Feedreaders are ways to centrally manage updates from blogs, instead of visiting a blogsite everyday, you can just look in your feedreader to see who has published a post. A lot of newspapers also have feeds you can subscribe to. So for instance if you are a New Zealand-based teacher you might want to subscribe to the education feeds of Stuff and the New Zealand Herald so that every time the papers publish an education, you’ll get an update about it. If you have a google account, then you already have a reader account Google Reader. If you don’t have a google account, then sign up and you’ll have one! Google has more information about how their feedreader works here.
Commenting – go for it!
Blogs are essentially a social platform, so please feel free to comment! As a blogger I love getting reader comments or tweets about my posts. Commenting on blogs is also a great scaffold for blog readers before they decide to set up their own blog.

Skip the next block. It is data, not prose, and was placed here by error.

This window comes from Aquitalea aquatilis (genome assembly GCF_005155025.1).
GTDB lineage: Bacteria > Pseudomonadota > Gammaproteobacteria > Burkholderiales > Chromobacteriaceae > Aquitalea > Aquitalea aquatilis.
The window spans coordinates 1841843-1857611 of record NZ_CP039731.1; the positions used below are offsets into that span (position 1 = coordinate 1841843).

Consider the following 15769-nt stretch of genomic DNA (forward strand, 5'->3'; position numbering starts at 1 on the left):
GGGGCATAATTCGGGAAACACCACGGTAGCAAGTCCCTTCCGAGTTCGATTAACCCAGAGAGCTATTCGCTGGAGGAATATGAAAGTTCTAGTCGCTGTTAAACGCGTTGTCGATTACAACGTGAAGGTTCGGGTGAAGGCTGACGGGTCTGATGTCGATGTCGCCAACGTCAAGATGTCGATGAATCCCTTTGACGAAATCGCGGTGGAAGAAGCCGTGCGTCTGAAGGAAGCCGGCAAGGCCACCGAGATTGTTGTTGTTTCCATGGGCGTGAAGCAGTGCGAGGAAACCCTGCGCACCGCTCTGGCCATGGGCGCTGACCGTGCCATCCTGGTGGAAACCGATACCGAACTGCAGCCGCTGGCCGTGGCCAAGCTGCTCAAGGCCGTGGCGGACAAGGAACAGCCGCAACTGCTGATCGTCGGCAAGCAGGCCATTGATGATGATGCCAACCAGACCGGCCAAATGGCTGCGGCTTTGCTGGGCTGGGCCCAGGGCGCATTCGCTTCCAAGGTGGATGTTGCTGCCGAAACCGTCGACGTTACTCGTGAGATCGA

So you’ve been reading and commenting and now want to start writing. There are a lot of free blogging platforms for you to set up your blog. You simply sign up with a username, decide on your theme and away you go.
I initially started over at Blogger, which is also owned by google, back in 2003 but made the (easy) move to WordPress in 2010 and much prefer it. Aside from the interface what I like about wordpress is that is easy to moderate and edit comments. At the moment first time commentators are moderated but then they are able to respond freely. There is also an option to moderate all comments and edit comments which I find useful. There are also microblogging sites like Tumblr which is kind of a hybrid between facebook, blogs and twitter.